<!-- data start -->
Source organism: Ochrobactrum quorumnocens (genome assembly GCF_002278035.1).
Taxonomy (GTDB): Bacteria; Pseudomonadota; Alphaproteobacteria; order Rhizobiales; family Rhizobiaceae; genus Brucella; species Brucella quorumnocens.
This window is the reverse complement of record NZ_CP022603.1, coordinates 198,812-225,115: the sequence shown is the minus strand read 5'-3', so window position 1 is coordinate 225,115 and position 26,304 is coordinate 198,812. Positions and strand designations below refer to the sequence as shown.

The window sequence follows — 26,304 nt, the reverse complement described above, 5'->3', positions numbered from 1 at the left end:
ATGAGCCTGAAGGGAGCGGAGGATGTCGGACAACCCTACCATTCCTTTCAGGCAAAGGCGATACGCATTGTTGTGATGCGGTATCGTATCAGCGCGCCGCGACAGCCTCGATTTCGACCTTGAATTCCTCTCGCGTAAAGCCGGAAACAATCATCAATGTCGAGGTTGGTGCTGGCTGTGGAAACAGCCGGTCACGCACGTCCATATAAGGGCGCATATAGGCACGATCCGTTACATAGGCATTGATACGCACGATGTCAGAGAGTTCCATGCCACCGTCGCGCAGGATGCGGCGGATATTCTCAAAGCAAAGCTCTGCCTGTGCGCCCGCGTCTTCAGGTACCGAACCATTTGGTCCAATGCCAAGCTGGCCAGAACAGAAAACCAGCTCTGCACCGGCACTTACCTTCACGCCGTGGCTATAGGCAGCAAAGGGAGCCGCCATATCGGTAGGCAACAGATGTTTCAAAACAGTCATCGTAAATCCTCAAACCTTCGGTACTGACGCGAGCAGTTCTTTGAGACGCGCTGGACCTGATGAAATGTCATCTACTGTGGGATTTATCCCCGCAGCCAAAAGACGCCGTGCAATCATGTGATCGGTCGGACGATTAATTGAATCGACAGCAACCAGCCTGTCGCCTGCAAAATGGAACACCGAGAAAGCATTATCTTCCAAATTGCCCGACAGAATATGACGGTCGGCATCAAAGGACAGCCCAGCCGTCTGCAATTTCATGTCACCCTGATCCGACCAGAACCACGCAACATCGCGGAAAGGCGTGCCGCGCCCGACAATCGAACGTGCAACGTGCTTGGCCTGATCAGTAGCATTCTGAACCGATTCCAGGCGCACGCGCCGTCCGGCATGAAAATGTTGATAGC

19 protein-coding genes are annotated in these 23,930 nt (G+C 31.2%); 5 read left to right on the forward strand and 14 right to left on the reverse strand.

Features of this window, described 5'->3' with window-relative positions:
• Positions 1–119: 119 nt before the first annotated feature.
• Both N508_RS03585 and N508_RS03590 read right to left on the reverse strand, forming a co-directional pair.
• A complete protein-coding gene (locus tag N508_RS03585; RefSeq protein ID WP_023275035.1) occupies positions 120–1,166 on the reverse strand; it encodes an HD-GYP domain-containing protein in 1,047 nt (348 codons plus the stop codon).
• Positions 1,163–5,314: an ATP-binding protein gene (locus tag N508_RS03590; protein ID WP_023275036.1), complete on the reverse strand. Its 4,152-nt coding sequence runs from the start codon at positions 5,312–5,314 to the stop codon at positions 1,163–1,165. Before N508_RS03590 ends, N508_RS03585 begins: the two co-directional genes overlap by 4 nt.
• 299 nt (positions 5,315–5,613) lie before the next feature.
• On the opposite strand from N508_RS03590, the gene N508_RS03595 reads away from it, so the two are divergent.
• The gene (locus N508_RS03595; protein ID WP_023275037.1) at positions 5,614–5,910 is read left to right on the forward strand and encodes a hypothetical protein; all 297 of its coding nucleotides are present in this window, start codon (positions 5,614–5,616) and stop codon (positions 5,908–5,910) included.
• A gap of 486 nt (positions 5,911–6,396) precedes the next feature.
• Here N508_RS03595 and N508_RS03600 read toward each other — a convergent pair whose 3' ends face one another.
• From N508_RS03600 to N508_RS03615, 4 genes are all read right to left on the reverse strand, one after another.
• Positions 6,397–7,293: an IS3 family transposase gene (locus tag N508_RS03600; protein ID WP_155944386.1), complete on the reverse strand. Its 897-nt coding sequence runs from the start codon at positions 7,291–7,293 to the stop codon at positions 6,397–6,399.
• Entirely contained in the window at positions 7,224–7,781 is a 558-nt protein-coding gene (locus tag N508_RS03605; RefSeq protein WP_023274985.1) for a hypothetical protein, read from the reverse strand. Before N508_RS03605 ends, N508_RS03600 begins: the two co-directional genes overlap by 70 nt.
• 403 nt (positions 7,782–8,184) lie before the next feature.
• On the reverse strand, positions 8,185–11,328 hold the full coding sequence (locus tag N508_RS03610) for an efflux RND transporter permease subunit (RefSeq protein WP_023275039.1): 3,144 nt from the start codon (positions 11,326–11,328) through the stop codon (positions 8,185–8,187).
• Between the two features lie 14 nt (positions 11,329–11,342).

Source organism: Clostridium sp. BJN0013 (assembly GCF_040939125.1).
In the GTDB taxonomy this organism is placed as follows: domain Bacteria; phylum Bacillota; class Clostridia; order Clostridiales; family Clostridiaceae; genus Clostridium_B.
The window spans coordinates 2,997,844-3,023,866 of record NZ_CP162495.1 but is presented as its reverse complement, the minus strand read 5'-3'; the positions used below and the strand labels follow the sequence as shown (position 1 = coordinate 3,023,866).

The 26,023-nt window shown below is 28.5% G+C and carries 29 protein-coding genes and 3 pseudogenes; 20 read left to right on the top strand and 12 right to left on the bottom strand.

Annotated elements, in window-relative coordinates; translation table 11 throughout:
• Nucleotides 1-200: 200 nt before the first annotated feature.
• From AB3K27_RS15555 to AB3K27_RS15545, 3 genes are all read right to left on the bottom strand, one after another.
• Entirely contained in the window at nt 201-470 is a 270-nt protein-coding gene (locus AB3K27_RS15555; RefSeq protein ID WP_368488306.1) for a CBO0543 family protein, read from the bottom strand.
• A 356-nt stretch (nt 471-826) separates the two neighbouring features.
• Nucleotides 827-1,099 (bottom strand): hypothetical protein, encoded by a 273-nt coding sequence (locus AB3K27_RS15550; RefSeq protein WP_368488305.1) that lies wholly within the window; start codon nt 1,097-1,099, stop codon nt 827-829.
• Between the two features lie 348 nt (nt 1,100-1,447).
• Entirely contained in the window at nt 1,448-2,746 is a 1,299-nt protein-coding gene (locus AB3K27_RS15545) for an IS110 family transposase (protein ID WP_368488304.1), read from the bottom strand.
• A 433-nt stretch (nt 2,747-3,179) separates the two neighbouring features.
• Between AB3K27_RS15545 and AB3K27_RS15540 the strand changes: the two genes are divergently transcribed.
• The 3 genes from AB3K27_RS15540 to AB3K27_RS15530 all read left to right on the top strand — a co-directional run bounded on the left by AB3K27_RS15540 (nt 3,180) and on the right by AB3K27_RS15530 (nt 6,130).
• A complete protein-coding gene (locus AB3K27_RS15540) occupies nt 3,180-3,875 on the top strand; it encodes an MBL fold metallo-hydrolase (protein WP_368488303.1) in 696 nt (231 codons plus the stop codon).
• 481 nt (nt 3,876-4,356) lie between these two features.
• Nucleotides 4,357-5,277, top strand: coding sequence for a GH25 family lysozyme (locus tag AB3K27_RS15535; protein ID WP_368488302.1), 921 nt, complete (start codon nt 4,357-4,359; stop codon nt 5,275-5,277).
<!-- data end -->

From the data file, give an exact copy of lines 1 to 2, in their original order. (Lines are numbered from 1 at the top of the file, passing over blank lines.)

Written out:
Source organism: Ochrobactrum quorumnocens (genome assembly GCF_002278035.1).
Taxonomy (GTDB): Bacteria; Pseudomonadota; Alphaproteobacteria; order Rhizobiales; family Rhizobiaceae; genus Brucella; species Brucella quorumnocens.